(For those interested in some cooking classes in the Portland area, a dear friend, Molly, is doing a few classes come up soon, starting on the 15th. She will be doing classes on bread making and broth and soups. Check it out here, if interested).
Elena and I were sitting on the grass outside our house when the mail came last week. We were thrilled to see a heavy box among the packages. We brought it inside eagerly, and opened it to find beautiful uncured olives.
I have always loved olives, and hated how expensive they were. I also knew that many olives have preservatives or were cured in unhealthy ways. But I had never thought of curing my own! One of my sponsors has organic olives to sell (only a dollar a pound!) right now and asked if I wanted some free olives to cure myself and blog about. I answered with an emphatic yes, despite the fact that I had no idea what I was doing. Curing my own gives me the advantage of knowing exactly how the olives are cured, and keeping them “raw” as well-enzymes in tact. Even if I was buying them, I would come out way ahead financially too!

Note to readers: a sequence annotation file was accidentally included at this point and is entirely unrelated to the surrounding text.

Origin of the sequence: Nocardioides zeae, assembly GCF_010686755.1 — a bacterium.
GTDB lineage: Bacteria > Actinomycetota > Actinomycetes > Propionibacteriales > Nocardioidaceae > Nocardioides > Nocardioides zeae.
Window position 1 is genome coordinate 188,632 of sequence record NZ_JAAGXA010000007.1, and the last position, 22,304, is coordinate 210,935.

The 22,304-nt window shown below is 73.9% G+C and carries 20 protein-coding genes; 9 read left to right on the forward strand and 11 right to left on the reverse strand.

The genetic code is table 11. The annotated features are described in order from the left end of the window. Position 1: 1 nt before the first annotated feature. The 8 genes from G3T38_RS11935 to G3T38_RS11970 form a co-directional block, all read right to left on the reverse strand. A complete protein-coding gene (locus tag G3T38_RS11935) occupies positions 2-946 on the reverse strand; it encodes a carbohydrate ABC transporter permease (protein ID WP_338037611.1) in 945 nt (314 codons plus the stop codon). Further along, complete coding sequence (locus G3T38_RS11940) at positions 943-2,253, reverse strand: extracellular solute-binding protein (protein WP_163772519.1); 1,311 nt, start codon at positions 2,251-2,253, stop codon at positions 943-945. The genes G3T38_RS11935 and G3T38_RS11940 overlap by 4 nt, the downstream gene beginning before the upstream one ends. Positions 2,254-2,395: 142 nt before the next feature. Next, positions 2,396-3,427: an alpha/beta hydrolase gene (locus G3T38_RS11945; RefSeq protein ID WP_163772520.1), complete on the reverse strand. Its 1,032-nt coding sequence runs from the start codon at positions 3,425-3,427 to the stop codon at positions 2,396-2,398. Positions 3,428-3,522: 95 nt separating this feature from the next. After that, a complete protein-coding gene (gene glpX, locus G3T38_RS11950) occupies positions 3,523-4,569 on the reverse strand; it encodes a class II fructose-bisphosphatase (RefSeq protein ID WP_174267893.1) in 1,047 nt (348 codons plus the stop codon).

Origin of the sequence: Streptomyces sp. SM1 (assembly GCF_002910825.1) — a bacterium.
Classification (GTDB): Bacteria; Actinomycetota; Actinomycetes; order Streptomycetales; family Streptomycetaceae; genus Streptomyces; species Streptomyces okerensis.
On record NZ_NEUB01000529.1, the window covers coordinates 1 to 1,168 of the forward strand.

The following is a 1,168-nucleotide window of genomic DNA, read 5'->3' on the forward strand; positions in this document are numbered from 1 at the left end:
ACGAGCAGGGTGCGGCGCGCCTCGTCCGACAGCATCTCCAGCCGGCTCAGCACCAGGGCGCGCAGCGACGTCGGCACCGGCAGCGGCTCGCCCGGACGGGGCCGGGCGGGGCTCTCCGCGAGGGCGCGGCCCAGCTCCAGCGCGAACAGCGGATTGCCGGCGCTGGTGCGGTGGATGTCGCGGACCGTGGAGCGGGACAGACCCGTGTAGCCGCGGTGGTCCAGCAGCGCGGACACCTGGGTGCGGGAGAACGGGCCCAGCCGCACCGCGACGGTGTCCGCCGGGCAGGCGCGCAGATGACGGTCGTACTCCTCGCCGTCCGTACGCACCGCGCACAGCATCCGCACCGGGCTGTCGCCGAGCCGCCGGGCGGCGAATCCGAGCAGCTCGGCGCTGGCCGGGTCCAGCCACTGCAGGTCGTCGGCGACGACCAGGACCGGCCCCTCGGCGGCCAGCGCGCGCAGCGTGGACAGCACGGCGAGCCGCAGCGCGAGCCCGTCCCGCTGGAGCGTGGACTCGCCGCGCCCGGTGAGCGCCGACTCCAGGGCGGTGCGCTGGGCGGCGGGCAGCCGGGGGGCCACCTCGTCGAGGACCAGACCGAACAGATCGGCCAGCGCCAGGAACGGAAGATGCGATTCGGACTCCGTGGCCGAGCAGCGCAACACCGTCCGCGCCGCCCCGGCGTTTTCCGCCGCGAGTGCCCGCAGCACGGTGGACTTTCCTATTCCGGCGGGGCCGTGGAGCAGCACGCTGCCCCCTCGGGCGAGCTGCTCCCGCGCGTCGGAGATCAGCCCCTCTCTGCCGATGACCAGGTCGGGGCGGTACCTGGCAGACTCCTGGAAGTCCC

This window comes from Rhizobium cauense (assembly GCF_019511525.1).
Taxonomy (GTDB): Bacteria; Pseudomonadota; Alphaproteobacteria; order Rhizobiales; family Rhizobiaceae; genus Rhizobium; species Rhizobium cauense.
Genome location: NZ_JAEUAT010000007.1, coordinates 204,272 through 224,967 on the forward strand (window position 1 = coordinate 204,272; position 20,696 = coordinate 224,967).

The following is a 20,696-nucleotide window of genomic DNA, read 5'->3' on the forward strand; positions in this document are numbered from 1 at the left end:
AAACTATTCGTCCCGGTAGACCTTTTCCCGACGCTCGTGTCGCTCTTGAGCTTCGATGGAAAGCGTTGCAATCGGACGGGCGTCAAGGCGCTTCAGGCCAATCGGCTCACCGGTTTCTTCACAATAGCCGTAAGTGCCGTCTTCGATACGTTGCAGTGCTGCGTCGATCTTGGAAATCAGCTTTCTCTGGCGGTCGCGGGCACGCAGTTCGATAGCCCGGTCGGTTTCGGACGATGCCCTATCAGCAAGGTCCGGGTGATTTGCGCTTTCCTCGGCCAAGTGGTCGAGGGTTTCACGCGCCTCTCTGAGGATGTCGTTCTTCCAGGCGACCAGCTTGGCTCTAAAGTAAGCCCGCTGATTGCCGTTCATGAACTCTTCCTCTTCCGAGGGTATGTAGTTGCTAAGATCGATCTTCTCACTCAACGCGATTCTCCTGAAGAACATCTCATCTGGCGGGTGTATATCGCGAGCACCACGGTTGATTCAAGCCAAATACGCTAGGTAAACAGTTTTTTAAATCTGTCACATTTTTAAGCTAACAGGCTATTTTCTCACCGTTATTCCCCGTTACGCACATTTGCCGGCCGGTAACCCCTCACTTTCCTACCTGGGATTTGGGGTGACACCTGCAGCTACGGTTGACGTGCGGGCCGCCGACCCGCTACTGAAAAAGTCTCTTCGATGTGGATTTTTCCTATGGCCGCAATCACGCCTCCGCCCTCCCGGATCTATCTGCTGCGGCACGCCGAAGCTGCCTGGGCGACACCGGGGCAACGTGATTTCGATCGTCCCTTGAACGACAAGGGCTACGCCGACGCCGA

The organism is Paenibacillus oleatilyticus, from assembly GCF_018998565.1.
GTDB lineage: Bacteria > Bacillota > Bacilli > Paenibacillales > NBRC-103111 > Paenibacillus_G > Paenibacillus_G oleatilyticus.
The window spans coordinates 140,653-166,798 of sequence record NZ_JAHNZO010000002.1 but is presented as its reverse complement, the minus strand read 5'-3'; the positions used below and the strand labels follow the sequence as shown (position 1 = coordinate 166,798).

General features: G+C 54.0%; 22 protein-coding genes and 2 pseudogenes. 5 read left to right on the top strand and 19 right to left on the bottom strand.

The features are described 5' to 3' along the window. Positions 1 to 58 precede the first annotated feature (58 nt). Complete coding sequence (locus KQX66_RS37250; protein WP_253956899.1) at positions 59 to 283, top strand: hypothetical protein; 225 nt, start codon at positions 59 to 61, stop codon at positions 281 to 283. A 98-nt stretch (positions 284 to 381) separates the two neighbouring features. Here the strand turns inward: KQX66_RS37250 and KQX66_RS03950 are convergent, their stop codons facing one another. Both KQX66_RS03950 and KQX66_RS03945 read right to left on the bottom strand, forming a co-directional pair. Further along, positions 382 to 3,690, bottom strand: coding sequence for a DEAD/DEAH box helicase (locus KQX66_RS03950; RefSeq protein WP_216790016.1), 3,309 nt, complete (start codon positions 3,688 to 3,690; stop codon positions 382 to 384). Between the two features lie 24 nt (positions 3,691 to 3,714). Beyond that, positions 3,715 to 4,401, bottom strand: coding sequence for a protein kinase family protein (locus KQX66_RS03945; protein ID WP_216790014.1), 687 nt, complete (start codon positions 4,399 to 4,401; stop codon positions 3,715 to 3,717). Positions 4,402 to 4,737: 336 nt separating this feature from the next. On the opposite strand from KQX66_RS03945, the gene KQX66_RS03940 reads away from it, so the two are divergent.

With those lovely olives in front of us, it was time to get to work.
I washed them, and then cut a slit on every single one of them. Once I knew what I was doing, I fell into a rhythm. I thought about all of the hundreds of women in history who had done this simple task before and wondered how much faster they would have been at it than me!
It took me about an hour and a half to wash and cut all 25 pounds of olives.In the time it would take to watch a movie, I had a huge amount of olives ready to be cured. A good return for the time I took, I think.
I decided to brine cure them following the directions here. (It doesn’t mention green olives in the directions, but I was assured that it would work just fine for green). As I’ve never done this before, I am crossing my fingers that they turn out well. I have many weeks to wait before I find out how they taste, but I am thrilled at this chance to make my own olives without preservatives and other unsavory additions. I am hoping to get some black olives to cure as well.